By Keith Singer
I recently attended a lecture with Roger Ibbotson, an emeritus finance professor from Yale business school, and had the opportunity to speak with him afterward. Ibbotson recently completed extensive historical research on the performance of bonds versus uncapped index annuities.
Traditionally, index annuities placed caps or limits on upside performance. Uncapped index annuities do not place an upside limit on the returns of the annuity and therefore may allow contract owners to receive higher returns. Based on that research, he made the following conclusions: The first was that given today’s lowinterest-rate environment, bonds that derive returns from interest payments and either capital gains or losses are unlikely to perform as well in the next 10 years as they have in the past.
Moreover, if interest rates rise, the return from bonds could be negative. Secondly, over the last 90 years, uncapped fixed index annuities would have outperformed bonds on an annualized basis. Finally, these annuities offer a narrower risk profile than bonds as they capture a portion of the upside offered by large cap stocks, without investment risk.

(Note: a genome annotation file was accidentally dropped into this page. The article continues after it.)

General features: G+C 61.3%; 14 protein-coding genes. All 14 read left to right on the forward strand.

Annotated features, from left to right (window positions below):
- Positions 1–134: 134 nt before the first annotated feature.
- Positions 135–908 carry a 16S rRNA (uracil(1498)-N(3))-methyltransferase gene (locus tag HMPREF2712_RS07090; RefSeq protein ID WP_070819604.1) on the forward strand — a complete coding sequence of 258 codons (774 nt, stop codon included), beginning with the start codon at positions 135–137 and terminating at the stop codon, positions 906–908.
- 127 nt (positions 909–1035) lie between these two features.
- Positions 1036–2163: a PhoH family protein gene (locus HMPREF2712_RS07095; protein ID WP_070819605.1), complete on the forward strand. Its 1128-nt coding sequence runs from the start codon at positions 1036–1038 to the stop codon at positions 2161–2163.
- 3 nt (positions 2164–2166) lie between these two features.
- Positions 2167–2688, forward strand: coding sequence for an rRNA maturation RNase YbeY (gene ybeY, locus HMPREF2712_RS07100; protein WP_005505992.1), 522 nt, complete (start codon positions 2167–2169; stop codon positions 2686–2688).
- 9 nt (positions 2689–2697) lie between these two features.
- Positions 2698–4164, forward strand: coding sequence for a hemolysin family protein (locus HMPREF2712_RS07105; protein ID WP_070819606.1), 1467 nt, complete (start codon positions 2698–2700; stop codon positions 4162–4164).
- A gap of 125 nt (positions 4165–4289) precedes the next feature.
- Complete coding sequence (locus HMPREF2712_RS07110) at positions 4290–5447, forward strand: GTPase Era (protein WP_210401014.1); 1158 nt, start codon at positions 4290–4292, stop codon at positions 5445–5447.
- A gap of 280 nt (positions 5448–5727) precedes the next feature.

Ibbotson, who is CEO of a hedge fund called Zebra Capital Management, said that his research also indicated that large cap stocks that are “less popular” tend to have less volatility and higher returns then stocks that are getting more notoriety and have higher trading volume. His company has created a rules-based index comprised of stocks with less popular names and lower volatility.
As far as appropriate asset allocation, Ibbotson said that he still believes in 60/40 portfolio designs but that “the 40 percent isn’t necessarily bonds because bonds could have poor performance going forward.” He concluded that index annuities allow for low risk equity participation with principal protection. Therefore, investors should consider using uncapped index annuities instead of bonds as the conservative portion of their portfolio.